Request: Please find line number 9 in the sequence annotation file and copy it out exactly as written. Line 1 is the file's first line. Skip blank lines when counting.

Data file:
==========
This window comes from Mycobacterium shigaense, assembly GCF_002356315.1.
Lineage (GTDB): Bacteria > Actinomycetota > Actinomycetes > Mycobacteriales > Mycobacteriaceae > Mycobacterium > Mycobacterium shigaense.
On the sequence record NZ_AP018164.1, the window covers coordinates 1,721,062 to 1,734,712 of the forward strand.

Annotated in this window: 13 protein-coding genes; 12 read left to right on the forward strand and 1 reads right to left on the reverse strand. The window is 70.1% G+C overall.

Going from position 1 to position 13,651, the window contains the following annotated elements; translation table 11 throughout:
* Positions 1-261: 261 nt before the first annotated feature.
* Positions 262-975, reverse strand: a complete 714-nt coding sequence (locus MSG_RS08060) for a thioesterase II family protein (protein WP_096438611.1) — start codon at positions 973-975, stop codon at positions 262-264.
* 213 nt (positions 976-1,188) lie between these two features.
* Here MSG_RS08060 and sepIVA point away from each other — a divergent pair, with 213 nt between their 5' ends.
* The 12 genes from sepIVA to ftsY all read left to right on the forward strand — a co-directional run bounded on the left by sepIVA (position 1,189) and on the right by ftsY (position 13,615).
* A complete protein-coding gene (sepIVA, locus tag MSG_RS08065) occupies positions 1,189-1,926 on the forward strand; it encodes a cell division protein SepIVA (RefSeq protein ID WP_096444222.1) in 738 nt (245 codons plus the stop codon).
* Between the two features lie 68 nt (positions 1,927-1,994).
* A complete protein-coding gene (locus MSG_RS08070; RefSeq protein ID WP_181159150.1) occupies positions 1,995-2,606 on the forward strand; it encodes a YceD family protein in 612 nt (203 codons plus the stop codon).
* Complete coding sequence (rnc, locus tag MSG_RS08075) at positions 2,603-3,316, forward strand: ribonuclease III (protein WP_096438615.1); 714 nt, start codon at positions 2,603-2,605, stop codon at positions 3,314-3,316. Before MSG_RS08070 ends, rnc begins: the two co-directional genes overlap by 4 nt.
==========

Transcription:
* Here MSG_RS08060 and sepIVA point away from each other — a divergent pair, with 213 nt between their 5' ends.